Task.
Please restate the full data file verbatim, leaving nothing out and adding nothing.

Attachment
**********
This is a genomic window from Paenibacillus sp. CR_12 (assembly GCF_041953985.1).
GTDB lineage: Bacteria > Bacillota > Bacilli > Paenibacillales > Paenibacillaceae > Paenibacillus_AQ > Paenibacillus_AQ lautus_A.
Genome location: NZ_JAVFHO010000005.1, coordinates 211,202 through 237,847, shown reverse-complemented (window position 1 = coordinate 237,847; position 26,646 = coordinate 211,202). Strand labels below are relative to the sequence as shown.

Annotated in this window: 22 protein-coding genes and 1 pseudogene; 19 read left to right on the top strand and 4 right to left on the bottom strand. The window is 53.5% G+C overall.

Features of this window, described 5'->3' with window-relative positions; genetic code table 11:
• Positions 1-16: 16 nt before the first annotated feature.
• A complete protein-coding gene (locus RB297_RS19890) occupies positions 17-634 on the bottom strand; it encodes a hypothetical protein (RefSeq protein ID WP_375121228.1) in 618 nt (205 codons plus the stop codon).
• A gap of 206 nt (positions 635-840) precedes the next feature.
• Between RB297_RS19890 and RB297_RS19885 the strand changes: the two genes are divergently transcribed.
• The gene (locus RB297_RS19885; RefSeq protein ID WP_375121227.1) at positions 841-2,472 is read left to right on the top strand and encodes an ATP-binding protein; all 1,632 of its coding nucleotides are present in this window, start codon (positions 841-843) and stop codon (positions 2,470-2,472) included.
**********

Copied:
This is a genomic window from Paenibacillus sp. CR_12 (assembly GCF_041953985.1).
GTDB lineage: Bacteria > Bacillota > Bacilli > Paenibacillales > Paenibacillaceae > Paenibacillus_AQ > Paenibacillus_AQ lautus_A.
Genome location: NZ_JAVFHO010000005.1, coordinates 211,202 through 237,847, shown reverse-complemented (window position 1 = coordinate 237,847; position 26,646 = coordinate 211,202). Strand labels below are relative to the sequence as shown.

Annotated in this window: 22 protein-coding genes and 1 pseudogene; 19 read left to right on the top strand and 4 right to left on the bottom strand. The window is 53.5% G+C overall.

Features of this window, described 5'->3' with window-relative positions; genetic code table 11:
• Positions 1-16: 16 nt before the first annotated feature.
• A complete protein-coding gene (locus RB297_RS19890) occupies positions 17-634 on the bottom strand; it encodes a hypothetical protein (RefSeq protein ID WP_375121228.1) in 618 nt (205 codons plus the stop codon).
• A gap of 206 nt (positions 635-840) precedes the next feature.
• Between RB297_RS19890 and RB297_RS19885 the strand changes: the two genes are divergently transcribed.
• The gene (locus RB297_RS19885; RefSeq protein ID WP_375121227.1) at positions 841-2,472 is read left to right on the top strand and encodes an ATP-binding protein; all 1,632 of its coding nucleotides are present in this window, start codon (positions 841-843) and stop codon (positions 2,470-2,472) included.